Mary E. Collson to Jane Addams, November 14, 1924

320 Am. Trust Bldg
Evansville, Ind
Nov. 14, 1924

My dear Miss Addams,

I have written out a form which I might use as an outline. I realize my limitations and know I am not scholarly or clever but I do think a great deal on subjects that deeply stir me, and the suffering in the world has been very difficult for me to understand or to be [page 2] reconciled to. In my work in C.S. I have done my best to help people who were miserable. Also I [thought] I was helping to build up a movement that would make people more loving and kind and that the strong institution would stand on the plain direct teachings of Jesus. I am disappointed and my interest is now so dimmed that I fail to make good which is convincing argument that I must give it up.

I never have been greatly considerate of the money side of things and that is probably why I am now not able to do voluntary work. All I have in the world is a little savings account of $500 and I am quite sure I ought not to spend that unless forced to do so.

One difficulty is that the [page 3] work I am in keeps me out of touch with other work; so I have no contact by which I could gradually get started in something else. An abrupt departure is necessary and that makes it a financial problem.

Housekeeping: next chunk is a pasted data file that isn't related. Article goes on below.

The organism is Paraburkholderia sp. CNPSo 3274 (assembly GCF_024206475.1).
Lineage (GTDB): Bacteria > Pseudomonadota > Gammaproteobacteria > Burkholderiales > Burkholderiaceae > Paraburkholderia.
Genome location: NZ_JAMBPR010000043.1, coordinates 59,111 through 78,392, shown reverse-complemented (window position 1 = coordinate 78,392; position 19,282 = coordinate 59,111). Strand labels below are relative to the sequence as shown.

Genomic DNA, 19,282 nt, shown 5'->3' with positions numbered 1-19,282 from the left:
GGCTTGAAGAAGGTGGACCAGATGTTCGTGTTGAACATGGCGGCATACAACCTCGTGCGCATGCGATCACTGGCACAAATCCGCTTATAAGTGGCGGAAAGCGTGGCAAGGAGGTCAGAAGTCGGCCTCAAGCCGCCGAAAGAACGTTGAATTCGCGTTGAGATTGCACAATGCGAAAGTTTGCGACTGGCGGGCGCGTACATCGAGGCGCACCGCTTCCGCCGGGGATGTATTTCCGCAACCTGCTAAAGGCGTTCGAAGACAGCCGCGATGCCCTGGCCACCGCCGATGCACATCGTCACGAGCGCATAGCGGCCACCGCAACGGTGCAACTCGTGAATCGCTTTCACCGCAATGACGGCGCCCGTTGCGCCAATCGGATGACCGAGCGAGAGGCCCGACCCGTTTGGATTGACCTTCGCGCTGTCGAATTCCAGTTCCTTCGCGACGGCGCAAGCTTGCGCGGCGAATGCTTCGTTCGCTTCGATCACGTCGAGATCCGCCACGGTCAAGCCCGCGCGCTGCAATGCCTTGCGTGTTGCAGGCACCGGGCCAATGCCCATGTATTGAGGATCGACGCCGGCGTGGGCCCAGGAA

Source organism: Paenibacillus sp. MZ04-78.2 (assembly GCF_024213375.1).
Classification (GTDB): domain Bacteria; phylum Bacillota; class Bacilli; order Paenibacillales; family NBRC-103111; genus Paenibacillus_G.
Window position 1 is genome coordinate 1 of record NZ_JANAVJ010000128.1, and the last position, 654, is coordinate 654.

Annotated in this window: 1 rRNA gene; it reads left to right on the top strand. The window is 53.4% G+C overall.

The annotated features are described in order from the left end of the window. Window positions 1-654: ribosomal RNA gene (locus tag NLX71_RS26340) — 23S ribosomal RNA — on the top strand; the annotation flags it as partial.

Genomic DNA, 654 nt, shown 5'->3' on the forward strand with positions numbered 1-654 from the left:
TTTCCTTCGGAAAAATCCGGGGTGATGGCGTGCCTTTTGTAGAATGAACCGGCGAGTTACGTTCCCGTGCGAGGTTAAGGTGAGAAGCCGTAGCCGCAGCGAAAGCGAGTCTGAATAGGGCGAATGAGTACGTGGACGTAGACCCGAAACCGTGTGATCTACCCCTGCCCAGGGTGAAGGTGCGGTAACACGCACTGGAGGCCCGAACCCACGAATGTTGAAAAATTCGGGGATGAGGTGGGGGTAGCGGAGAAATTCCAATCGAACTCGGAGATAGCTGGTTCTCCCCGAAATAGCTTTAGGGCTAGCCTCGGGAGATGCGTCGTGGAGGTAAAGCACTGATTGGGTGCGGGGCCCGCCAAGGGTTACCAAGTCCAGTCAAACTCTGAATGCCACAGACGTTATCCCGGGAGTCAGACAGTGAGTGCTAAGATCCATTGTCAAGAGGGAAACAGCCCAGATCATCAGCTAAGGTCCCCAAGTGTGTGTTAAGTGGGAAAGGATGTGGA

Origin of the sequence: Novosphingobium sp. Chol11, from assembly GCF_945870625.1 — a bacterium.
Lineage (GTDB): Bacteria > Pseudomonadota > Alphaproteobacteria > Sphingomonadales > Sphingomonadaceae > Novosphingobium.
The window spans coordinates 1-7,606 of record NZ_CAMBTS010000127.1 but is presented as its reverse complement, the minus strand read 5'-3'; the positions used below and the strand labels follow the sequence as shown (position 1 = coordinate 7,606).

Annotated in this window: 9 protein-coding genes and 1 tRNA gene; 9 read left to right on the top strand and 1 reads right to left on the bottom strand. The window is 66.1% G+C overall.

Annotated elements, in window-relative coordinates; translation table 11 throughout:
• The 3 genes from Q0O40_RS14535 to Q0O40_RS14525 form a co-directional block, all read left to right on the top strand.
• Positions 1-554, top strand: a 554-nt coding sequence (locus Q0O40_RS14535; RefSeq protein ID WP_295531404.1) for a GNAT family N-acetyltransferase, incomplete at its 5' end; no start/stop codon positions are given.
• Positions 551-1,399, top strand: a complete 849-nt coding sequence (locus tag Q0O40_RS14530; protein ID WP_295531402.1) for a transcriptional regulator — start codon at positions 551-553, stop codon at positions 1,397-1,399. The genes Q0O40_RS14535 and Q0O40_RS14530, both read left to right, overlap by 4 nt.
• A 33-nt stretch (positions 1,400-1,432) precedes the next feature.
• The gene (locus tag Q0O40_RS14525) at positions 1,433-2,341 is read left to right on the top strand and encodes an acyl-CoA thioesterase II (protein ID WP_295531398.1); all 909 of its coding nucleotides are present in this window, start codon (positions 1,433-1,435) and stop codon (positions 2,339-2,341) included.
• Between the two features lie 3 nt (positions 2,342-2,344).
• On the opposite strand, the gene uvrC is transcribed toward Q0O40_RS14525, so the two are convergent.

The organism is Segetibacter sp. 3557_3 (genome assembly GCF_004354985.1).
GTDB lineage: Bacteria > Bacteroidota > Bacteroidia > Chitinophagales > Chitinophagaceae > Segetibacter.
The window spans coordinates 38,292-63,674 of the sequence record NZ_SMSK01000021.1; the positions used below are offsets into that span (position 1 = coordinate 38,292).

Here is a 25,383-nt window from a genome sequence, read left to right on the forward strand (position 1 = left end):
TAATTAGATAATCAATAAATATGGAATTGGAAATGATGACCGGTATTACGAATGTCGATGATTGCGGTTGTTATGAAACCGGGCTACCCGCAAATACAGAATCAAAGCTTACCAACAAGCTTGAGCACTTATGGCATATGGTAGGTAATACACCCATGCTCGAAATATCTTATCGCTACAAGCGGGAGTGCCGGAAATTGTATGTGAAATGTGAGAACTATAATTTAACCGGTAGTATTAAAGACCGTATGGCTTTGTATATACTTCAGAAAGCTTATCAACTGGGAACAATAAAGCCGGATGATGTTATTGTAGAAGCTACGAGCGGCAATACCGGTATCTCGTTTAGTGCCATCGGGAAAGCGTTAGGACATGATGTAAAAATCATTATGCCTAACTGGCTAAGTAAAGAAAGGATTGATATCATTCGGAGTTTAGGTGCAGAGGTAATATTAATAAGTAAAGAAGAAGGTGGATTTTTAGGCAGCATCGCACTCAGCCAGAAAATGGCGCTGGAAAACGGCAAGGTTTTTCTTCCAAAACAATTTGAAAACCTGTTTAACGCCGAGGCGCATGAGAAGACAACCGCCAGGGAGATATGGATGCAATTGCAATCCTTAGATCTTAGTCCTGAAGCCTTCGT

I have been interested in the problem of peace since 1914. I never has quite understood what war meant until then. I was so confused I could not find a way to do [page 4] anything [although] I made [spasmed?] attempts. I helped the radicals and conscientious objector all I possibly could financially but that is as far as I got.

I believe I could be useful if I could get started. I [thought] if I could arouse interest [enough] to form groups as centers for carrying on work that we could raise money [enough] to pay expenses but in such communities as Evansville the anti-pacifist [page 5] prejudice is already strong and is receiving plenty to feed upon. Even the C.S. Monitor in an editorial spoke of "extreme pacifists" as "enemies of their country." I know the work would be difficult and perhaps the plan is wholly impossible.

If you learn of any place I could fill or any work I could do I am sure you will let me know. However I truly do not wish to burden you with the personal side of my problem.

Sincerely with love

Mary E. Collson

P.S. I have not yet been able to get Mr. [Nasmyth's] book. It is not in Evansville library.